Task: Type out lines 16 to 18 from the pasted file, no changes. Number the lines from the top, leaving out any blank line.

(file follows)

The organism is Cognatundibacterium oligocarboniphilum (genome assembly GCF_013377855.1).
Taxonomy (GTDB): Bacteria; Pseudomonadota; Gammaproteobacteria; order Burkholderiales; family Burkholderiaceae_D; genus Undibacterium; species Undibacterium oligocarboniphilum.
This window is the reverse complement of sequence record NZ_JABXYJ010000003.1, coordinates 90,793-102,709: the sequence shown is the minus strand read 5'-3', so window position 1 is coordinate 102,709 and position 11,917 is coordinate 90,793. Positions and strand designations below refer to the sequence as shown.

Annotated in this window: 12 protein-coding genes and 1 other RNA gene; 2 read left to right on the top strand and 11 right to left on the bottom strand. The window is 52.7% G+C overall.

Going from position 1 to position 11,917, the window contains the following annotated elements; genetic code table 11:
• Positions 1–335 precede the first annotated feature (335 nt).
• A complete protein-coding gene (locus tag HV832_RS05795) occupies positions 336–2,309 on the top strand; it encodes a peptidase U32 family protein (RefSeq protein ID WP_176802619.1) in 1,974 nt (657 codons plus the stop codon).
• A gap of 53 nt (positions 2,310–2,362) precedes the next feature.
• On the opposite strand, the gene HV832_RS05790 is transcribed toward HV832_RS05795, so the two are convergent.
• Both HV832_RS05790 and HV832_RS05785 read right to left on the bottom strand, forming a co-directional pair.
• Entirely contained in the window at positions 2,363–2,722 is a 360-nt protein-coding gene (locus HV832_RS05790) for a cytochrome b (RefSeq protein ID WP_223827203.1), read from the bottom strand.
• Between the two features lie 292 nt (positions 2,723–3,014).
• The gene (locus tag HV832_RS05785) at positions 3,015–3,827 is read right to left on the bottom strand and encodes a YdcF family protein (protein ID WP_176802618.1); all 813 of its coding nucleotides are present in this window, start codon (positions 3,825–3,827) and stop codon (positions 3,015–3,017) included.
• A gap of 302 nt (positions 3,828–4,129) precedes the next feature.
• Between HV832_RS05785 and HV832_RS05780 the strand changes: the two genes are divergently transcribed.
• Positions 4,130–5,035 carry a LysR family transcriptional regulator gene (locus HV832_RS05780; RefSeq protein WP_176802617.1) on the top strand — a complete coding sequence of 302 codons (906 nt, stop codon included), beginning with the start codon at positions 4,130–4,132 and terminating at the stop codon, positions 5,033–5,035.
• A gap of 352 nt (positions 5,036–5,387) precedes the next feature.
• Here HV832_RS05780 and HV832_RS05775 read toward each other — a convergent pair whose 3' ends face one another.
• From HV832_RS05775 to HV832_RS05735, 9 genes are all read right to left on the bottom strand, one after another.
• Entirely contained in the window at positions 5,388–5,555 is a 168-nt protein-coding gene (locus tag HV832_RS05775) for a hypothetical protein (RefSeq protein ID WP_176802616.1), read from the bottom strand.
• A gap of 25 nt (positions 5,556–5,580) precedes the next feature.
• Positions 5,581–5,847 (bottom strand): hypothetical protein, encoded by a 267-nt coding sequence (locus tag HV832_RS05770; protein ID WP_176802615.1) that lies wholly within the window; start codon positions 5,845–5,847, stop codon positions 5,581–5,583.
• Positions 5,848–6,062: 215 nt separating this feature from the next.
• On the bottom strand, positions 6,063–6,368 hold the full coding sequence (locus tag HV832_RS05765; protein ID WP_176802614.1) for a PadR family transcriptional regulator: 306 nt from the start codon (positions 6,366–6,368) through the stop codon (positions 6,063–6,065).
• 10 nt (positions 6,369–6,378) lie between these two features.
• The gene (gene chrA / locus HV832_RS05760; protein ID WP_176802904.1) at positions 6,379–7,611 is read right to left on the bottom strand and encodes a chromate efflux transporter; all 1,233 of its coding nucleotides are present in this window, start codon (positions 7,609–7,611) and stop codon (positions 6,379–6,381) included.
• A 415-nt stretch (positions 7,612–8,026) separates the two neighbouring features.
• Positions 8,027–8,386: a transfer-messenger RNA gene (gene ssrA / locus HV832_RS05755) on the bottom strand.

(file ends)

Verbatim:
• Positions 4,130–5,035 carry a LysR family transcriptional regulator gene (locus HV832_RS05780; RefSeq protein WP_176802617.1) on the top strand — a complete coding sequence of 302 codons (906 nt, stop codon included), beginning with the start codon at positions 4,130–4,132 and terminating at the stop codon, positions 5,033–5,035.
• A gap of 352 nt (positions 5,036–5,387) precedes the next feature.
• Here HV832_RS05780 and HV832_RS05775 read toward each other — a convergent pair whose 3' ends face one another.